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California insurance regulators say they could ask for as much as $1.3 billion in fines and other penalties in connection with allegations that a unit of a managed care company violated claims processing rules and other rules.

The California Department of Insurance says it is taking action against a health insurance company subsidiary of PacifiCare Health Systems Inc., Cypress, Calif., a managed care company acquired by UnitedHealth Group Inc., Minnetonka, Minn., in 2005.

A market conduct exam that covered files processed between July 1, 2005, and May 31, 2007, identified 130,000 violations of claims-handling standards, department officials allege.

Violations included some wrongful denials of covered claims as well as incorrect payments of claims, losses of documents, failures to acknowledge receipts of claims in a timely fashion, multiple requests for documentation that was previously provided, failures to respond to member appeals and providers in a timely fashion, and failures to manage provider network contracts and resolve provider disputes, officials allege.

PacifiCare already has paid more than $1 million to consumers and providers as a result of the investigation, officials say.

California law could permit regulators to collect “up to $650 million if all violations are proved and shown to be non-willful and up to $1.3 billion if all violations are proved and shown to be willful,” officials say.

The California Department of Managed Health Care has found similar violations at a PacifiCare health maintenance organization and assessed a penalty of $3.5 million, officials say.

UnitedHealth notes that it has not yet received any indication that the California Department of Insurance has determined a penalty amount.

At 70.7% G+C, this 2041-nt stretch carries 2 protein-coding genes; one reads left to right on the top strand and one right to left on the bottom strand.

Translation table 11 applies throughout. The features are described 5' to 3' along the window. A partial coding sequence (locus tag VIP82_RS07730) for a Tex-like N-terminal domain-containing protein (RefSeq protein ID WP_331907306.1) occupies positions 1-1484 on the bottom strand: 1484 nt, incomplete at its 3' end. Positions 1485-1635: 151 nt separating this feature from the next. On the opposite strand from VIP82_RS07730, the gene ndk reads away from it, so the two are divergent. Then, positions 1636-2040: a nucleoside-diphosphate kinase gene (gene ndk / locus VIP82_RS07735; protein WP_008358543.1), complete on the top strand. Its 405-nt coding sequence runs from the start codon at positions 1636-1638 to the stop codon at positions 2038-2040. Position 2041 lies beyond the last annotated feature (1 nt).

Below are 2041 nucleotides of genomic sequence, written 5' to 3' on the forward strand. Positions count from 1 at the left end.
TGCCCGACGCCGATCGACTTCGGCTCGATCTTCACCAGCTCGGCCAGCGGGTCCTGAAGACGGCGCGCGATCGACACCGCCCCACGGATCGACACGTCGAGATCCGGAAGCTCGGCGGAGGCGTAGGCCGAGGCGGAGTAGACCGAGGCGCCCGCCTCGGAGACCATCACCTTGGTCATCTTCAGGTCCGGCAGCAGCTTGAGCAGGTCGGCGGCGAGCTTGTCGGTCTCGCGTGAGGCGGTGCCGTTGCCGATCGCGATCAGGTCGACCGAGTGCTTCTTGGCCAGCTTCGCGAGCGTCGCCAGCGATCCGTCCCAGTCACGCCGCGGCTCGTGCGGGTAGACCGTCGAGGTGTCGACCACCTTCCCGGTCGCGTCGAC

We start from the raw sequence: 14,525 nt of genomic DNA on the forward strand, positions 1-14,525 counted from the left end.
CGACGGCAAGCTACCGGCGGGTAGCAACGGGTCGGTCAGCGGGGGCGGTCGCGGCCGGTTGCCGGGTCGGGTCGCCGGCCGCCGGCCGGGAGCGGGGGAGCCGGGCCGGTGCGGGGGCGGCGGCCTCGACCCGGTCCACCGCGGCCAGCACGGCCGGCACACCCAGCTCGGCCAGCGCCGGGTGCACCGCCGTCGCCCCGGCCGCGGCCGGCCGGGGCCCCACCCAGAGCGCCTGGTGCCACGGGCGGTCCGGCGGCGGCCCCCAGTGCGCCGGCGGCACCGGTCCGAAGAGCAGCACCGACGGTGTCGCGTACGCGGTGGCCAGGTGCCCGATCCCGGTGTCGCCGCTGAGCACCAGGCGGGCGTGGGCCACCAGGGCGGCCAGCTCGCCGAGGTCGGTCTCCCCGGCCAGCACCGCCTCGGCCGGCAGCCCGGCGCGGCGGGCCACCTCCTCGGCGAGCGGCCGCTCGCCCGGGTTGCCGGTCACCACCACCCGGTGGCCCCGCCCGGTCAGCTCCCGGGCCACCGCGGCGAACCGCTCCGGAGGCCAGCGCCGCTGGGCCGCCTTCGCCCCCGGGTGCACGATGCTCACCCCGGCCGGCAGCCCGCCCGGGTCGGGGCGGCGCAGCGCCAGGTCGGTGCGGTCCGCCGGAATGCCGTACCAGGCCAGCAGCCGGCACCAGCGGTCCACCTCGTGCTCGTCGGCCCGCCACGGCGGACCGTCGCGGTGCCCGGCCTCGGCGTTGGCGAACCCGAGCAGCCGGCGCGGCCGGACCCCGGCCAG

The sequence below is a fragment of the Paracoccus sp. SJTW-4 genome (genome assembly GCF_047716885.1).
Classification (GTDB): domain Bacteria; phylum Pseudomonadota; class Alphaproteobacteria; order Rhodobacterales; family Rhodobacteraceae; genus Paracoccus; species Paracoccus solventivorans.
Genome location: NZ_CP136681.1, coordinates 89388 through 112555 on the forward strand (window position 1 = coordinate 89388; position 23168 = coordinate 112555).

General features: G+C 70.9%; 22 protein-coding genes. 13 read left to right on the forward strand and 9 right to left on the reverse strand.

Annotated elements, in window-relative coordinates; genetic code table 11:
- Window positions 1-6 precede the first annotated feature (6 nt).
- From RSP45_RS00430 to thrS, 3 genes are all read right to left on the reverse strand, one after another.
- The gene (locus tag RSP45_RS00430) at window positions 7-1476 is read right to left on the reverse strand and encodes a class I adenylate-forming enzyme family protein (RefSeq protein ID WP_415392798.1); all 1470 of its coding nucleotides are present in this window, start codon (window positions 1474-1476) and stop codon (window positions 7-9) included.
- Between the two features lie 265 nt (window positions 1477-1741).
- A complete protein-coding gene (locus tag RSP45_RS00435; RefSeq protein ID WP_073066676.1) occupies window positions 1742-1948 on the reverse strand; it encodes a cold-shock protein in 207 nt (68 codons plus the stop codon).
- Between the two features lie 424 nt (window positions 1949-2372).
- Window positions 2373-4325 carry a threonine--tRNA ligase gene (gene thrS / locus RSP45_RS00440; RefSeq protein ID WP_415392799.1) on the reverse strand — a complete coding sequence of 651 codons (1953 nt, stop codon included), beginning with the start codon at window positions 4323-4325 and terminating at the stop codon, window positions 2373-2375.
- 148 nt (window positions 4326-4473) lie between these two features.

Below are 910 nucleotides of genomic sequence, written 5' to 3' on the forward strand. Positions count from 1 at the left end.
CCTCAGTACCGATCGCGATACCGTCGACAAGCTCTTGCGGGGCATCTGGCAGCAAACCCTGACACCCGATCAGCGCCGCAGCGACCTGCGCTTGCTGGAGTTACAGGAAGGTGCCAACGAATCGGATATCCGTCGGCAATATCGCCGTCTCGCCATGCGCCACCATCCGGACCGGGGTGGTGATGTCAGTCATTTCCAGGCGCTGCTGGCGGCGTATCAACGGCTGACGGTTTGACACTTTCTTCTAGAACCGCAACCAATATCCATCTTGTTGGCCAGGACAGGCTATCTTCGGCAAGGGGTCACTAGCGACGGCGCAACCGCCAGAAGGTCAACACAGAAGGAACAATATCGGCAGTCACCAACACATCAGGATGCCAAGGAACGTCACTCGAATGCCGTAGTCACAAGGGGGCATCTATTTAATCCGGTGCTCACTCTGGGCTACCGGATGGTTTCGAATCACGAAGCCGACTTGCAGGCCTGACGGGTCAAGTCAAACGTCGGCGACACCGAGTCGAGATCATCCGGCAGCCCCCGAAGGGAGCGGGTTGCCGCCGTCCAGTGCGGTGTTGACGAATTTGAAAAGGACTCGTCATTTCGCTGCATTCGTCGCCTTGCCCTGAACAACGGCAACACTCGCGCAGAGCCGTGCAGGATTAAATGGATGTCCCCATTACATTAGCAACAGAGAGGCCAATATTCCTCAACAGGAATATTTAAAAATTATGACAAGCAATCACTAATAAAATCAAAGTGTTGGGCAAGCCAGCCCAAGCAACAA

Regulators still are working with UnitedHealth and PacifiCare to develop corrective-action plans, UnitedHealth says.

“While there is a theoretical maximum penalty, we believe the [insurance] commissioner will take into consideration the fact that the vast majority of the violations were identified by the company, administrative in nature and did not result in harm to our members,” UnitedHealth says.

About 80,000 of the violations noted were related to not sending providers an acknowledgement letter for claims received, UnitedHealth says.

“However, the majority of these claims were paid timely,” the company says.

Most of the HMO problems were found at a point-of-service plans that cover only 60,000 of the 1.25 million PacifiCare California HMO members, UnitedHealth says.

The health insurance company violations occurred at a preferred provider organization business that covers only 130,000 of UnitedHealth’s 860,000 PPO members in California, the company says.

UnitedHealth is adding 50 full-time employees in California to address issues related to claims processing and data entry, provider dispute resolution and resolution of provider claims, the company says.

UnitedHealth also has centralized point-of-service plans claims processing in Cypress, the company says.


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